Is ‘The Phantom of the Opera’ Based on a True Story?
The Phantom of the Opera began as a novel by Gaston Leroux. In the years since the book’s publication, it’s been adapted into numerous films as well as a Broadway musical by Andrew Lloyd Webber. Many of the most famous musicals, from The Sound of Music to Hamilton take some inspiration from historical events. This raises an interesting question: Is The Phantom of the Opera based on a true story?
That famous falling chandelier
The story of Erik and Christine Daaé is fictitious. However, Mental Floss reports parts of The Phantom of the Opera are based on historical events. For example, one of the more famous scenes in Lloyd Webber’s version of the story is the sequence where the chandelier falls. This was inspired by an actual incident from 1896.
That year, a counterweight used to hold up a chandelier fell through the roof of the Palais Garnier, the most famous opera house in Paris. Sadly, the counterweight killed someone when it fell.
Is the Phantom’s lake based in fact?
Another one of the many memorable moments from The Phantom of the Opera is loosely based in fact. In the book and many of its adaptations, the Phantom lives by a lake underneath the Palais Garnier. This tidbit was inspired by water beneath the Palais Garnier. When workers broke ground for the opera house in 1861, there was an enormous swell of water. The workers put the water into a large tank and it remains there to this day — though, sadly, it’s not inhabited by any phantoms.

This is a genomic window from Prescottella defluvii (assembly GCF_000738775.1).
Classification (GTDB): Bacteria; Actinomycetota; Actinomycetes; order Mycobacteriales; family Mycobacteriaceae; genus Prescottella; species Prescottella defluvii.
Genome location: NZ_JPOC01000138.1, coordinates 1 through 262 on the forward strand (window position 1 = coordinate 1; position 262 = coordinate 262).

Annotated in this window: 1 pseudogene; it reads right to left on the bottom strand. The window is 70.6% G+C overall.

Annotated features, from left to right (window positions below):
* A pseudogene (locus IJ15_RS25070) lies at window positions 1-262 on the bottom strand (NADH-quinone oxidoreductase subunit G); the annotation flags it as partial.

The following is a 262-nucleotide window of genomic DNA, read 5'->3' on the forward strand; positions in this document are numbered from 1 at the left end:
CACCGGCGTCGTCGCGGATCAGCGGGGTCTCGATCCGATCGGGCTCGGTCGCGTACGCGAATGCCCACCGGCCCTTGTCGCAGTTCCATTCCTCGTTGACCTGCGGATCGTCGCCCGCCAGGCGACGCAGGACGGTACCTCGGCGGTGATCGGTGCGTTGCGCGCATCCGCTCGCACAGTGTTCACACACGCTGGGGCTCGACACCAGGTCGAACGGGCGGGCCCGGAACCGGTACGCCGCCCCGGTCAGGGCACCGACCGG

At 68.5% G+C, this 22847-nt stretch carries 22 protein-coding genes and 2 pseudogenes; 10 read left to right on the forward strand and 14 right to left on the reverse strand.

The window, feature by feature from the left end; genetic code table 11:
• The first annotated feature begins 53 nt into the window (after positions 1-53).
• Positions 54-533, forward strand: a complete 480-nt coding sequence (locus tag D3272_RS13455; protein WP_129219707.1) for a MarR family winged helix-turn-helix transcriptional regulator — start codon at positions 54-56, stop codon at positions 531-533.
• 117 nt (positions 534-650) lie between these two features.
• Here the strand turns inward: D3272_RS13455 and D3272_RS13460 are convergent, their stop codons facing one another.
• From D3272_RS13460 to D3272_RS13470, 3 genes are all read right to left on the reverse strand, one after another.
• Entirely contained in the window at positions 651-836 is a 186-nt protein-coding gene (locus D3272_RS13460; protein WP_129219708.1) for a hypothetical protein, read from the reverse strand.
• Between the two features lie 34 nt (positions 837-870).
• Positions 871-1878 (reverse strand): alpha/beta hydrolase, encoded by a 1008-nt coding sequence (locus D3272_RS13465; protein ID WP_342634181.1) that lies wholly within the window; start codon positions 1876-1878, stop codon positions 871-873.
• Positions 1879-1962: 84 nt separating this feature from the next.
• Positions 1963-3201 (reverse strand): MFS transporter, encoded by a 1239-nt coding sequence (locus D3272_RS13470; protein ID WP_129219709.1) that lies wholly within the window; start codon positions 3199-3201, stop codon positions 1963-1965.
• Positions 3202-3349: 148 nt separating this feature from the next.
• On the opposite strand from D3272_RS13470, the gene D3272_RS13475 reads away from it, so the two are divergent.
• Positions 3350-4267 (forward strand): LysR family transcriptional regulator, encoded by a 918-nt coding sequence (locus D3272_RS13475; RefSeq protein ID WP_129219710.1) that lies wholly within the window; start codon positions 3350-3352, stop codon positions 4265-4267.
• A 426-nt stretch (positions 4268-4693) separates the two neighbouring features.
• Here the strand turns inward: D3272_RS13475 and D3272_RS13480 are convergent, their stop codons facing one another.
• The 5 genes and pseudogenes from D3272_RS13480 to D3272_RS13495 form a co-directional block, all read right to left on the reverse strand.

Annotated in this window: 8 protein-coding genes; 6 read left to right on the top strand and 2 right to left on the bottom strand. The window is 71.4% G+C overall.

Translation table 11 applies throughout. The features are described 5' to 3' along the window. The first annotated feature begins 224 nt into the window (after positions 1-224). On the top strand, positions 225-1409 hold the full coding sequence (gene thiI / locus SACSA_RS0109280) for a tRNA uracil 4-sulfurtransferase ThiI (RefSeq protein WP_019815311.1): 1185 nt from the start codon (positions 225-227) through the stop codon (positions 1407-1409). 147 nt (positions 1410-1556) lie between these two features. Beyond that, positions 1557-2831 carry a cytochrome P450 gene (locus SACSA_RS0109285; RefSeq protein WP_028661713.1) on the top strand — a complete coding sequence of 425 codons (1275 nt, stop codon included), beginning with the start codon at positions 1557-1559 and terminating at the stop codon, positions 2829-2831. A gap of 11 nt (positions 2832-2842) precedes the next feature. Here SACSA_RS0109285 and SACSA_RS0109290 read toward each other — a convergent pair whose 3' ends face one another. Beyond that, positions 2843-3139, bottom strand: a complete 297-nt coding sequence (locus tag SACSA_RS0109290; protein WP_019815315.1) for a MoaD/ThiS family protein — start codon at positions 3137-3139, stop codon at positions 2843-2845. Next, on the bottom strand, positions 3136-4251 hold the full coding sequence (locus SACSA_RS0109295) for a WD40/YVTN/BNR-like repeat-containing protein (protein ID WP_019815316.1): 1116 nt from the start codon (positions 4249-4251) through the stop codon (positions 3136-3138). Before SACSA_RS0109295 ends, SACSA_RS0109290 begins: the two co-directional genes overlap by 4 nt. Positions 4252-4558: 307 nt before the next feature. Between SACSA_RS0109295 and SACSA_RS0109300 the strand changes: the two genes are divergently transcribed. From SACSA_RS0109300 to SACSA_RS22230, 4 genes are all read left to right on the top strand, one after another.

The rumor that inspired ‘The Phantom of the Opera’
In addition, the book Paris says the basic idea for the novel was taken from an actual rumor that swirled around the Palais Garnier during Leroux’s time. The rumor claimed a deformed man lived beneath the opera house and was committing all sorts of crimes. This rumor became the basis for the character of the Phantom.
The odd relationship between the Phantom and facts
While there are grains of historical truth contained within the novel, Leroux exaggerates how true the story is. The book frames the tale of the Phantom as historical fact. Because of this framing, The Phantom of the Opera is a precursor to many later works of horror fiction. In the 1970s, horror films like The Last House on the Left falsely proclaimed to be based on true stories. More recently, found footage movies try to trick audiences into thinking they are recordings of actual events. These films are indebted to The Phantom of the Opera.
Other famous horror stories like Dracula and The Texas Chain Saw Massacre take some inspiration from true stories. The basis of these tales in fact — however minor — seems to be well-known among horror fans. The grains of truth in The Phantom of the Opera seem to remain less well-known — and deserve to gain more attention.